Some actual play
No amount of reading can perfectly convey what it's like to actually run or play a particular game. And, heck, you might just enjoy watching good old hearth fantasy.
Hobbes is currently still working on the Annotated Actual Play for Stonetop (the $47.5K stretch goal). But it's a ton of work, and it'll take time for those to roll out. (Thanks, Hobbes!)
In the meantime, I ran a "long con" of Stonetop a few years ago, as part of the Gauntlet Con online gaming convention. We recorded the sessions and you can find them collected here:
The rules have evolved a bit since we ran this game, though the general flow of play and structure of the game is still very much the same.
This was an abbreviated form of the usual startup process. Typically, you do a full session 0 during which you make characters, flesh out the village and the world, and otherwise get ready to play.
Despite the snazzy lead-in and lead-out cards and soundtrack, I did basically no editing on these. Sound levels are all over the place, and you get to listen to us hum and haw quite a bit.
With that said, these sessions were a joy to run, and if y'all ever get a chance to play with David, Horst, Taylor, or Greg, you should jump at the chance!
As always, I'm happy to answer questions! And that you all sooooo much for your continued support and enthusiasm!
Introducing: the Blessed
about 1 year ago
– Tue, Mar 30, 2021 at 12:14:24 AM
Every time I come back to this page (and let's face it, it's been pretty often today), the numbers keep ticking up. We passed 2,000 backers around lunch time, and 10 hours later, we're over 2100. That kind of growth feels almost... magical.
Speaking of magic, and growing things, I think we're passed due in meeting...
This playbook took a lotof work to develop. The Seeker actually took longer to write, but that was only because I had to invent the whole major & minor arcana system first. Looking at my design notes, the notes for the Blessed are at least three times as long as the notes for any of the others. That's probably because there were two completely different versions of the playbook.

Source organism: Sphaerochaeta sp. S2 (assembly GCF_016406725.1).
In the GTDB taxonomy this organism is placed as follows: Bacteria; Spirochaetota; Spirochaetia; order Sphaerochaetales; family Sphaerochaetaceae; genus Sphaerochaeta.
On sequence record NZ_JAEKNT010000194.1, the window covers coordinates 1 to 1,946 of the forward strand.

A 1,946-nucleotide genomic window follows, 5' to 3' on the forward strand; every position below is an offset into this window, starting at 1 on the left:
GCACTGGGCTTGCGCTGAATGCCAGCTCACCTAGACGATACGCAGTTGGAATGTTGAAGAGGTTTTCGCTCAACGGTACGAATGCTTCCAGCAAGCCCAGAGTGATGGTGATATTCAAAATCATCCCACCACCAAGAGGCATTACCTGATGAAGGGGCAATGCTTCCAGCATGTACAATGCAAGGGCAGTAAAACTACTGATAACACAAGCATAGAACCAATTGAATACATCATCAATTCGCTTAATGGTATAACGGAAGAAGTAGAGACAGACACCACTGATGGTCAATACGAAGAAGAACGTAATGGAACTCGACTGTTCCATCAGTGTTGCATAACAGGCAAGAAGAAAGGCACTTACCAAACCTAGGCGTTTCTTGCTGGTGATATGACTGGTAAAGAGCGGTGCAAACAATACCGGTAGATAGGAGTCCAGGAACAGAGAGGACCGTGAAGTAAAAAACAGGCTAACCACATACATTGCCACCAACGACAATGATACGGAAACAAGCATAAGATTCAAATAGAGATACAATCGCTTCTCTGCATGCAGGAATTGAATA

I knew that the Blessed would be an overtly "magical" class, but I wasn't sure at first how I wanted that magic to work. At first, I was enamored with the idea of runes and writings--sacred marks. That was originally the primary mechanism for their magic.
Mechanically, though, the sacred marks ended up feeling too similar to the Lightbearer's Invocations. And the idea that the Blessed's magic primarily came from sacred marks made them feel more closely tied to the Makers than to the spirits and the natural world.
So, the second draft--the one that evolved into this version--made the Blessed into much more of a spirit-talker, a sorcerer, a nature priest. There's no more "spell list," but rather a number of moves that let them do magic. The idea of "marks" remains woven into a number of those moves, but it's not their core schtick. Their core schtick is dealing with spirits.
The Blessed's magic is meant to be reminiscent of shamanism, folk-magic, and witchcraft. It's potent, but it's also fairly subtle. The only truly overt, flashy magic they have is Danu'sGrasp--and that only works on spirits or perversions of nature.
There's a bunch of stuff that I really like about how the Blessed finally turned out. I like how Amulets& Talismans, and Veil, and Wards& Bindings all make you wait to roll until the magic is tested. I like how SpiritTongue and Callthe Spirits open up and entire field of play that isn't there for other playbooks, and how it can create unexpected solutions (or problems) for the PCs. I like the extraordinary qualities of their sacred pouch. I like how a number of their moves have creepy little undertones where you could see a Blessed "going bad" and using their powers for ill.
Along those same lines, I'm quite pleased with how the Blessed's choice of background, combined with their choices for TheEarth Mother, can really shape what Danu's roll is in the village and the world. If the Blessed picks Raised By Wolves, and says that Danu's shrine is given wide berth by most, and that folk leave her offerings of blood, burnt flesh, and metal nails... that's a very different vibe than an Initiate of Danu, whose shrine is dripping with offerings from the locals, offerings of whisky, rain water, and incense.